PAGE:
Dimensions: 297 x 210 mm
Illustrations: 138 halftone
The recently established Institute of Conservation Science (ICS) celebrated its formation with a conference held in Edinburgh in May 2002, attended by conservation scientists and conservators from European, American and Australian museums, archives, universities and research institutes.
The energy of formation of ICS, supplemented by support from the National Museums of Scotland, Action G8 of COST (European Cooperation in the Field of Scientific and Technological Research) and Historic Scotland, has resulted in this fully refereed publicaiton of 42 papers which present current research, strategies for cultural heritage management and risk assessment, case histories and reviews. The role of conservation science in the understanding of material properties, the selection of conservation treatments and the evaluation of past treatments is common to all.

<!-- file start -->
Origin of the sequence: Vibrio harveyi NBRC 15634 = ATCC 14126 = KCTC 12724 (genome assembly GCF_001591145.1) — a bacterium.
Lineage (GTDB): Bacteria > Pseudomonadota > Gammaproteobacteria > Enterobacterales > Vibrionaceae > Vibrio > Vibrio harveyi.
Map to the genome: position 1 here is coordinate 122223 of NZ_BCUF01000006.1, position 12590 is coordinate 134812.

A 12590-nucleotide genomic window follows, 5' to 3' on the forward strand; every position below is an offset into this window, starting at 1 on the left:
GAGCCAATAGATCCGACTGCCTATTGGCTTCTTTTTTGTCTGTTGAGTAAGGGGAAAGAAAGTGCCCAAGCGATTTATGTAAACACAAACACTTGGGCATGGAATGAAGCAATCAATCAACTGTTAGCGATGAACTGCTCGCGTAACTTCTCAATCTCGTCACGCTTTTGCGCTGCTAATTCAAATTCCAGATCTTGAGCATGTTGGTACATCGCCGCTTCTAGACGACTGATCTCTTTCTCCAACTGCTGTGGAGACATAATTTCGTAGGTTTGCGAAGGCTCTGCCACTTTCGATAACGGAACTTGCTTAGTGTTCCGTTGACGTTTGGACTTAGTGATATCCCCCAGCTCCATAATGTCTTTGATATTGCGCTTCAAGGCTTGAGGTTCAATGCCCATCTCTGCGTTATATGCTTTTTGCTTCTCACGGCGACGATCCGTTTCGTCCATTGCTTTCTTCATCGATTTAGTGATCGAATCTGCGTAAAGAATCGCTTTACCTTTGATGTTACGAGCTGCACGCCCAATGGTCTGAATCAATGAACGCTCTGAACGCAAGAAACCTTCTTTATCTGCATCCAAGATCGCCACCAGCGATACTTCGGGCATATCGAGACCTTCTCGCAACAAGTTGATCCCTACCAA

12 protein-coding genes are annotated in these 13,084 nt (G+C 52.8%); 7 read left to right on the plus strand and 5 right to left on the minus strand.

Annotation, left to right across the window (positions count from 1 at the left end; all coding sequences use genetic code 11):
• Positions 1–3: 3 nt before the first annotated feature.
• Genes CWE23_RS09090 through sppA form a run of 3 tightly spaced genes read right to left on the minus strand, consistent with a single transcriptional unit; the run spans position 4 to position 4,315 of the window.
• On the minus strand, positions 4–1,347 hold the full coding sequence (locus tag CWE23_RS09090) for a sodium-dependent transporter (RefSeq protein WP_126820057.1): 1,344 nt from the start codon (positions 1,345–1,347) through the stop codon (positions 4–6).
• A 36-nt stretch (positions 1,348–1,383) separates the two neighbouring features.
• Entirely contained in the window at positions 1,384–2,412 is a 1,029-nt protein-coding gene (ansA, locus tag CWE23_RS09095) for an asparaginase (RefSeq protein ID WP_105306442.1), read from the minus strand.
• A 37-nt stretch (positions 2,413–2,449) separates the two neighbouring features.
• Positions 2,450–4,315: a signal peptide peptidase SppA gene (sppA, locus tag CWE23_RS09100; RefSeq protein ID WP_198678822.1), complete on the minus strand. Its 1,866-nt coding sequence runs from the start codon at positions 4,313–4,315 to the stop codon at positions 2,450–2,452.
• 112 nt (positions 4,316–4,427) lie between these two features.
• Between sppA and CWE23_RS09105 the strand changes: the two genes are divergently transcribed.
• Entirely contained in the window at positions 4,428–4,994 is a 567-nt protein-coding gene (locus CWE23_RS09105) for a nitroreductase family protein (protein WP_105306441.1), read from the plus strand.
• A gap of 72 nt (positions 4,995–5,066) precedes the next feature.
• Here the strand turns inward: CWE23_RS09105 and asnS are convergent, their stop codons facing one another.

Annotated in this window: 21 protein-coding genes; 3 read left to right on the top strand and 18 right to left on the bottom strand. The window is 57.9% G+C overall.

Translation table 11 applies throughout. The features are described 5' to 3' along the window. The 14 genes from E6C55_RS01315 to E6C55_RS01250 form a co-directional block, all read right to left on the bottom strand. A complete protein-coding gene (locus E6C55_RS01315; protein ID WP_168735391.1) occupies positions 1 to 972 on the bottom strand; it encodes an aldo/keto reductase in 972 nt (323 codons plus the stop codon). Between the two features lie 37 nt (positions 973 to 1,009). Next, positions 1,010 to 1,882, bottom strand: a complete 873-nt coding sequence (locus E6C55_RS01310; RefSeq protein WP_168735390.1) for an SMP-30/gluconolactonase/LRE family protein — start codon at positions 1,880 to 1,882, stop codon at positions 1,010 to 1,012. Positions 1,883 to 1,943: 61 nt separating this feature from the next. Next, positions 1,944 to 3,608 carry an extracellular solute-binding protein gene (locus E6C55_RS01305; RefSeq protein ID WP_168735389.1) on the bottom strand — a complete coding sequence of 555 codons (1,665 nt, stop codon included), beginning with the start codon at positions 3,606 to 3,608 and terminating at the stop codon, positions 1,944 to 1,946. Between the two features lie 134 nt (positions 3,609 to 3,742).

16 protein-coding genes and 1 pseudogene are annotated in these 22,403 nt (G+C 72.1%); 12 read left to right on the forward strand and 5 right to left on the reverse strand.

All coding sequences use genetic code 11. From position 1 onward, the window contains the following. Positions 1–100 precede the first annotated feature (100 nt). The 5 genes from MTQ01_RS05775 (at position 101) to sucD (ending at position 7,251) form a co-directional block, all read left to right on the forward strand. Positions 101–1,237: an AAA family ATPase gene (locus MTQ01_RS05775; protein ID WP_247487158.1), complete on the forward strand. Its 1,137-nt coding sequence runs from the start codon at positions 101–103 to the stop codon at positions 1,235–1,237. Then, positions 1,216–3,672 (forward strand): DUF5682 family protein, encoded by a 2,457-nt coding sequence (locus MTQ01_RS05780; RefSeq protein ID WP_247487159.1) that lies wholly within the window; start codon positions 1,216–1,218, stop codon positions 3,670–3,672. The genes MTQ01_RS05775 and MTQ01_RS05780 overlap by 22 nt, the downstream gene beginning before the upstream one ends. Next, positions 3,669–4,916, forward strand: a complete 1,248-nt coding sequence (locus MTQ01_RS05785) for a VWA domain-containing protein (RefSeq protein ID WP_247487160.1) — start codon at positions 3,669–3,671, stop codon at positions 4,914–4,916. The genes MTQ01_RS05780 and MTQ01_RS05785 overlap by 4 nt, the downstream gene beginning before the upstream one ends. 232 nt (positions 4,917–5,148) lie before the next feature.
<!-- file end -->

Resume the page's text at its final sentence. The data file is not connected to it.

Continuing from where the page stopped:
The book is divided into three sections. The first, Preventive Conservation, includes contributions on the deterioration of historic textiles; the movement of painted wooden panels; dimensional changes in bark paintings; showcase environments; particles and dust in museums etc. This is followed by the section on Conservation Methods, which includes laser cleaning; chromatography; adhesives for textiles; mortars for mosaics and corrosion inhibitors for iron artefacts. In the final section, Non-Destructive Testing, the reader is taken into a world of acronyms - XRF, SEM, LA-ICPMS, PIXE, THM-GCMS, ATR, CPSEM-EDX - while some more easily written techniques including dendrochronology, colorimetry, eddy current testing, accelerated light testing, neutron radiography etc. are discussed. These techniques are applied to a range of materials - from Rembrandt to Roman coins; from aero engines to alkyd resins; from hats to hallmarks; manuscripts to mercury.
This volume will be appreciated by all those interested in the examination of works of art and objects in collections, their interaction with their present and past environments and the quest for improved methods of preserving them.
Papers from the conference held in Edinburgh, Scotland 22-24 May 2002.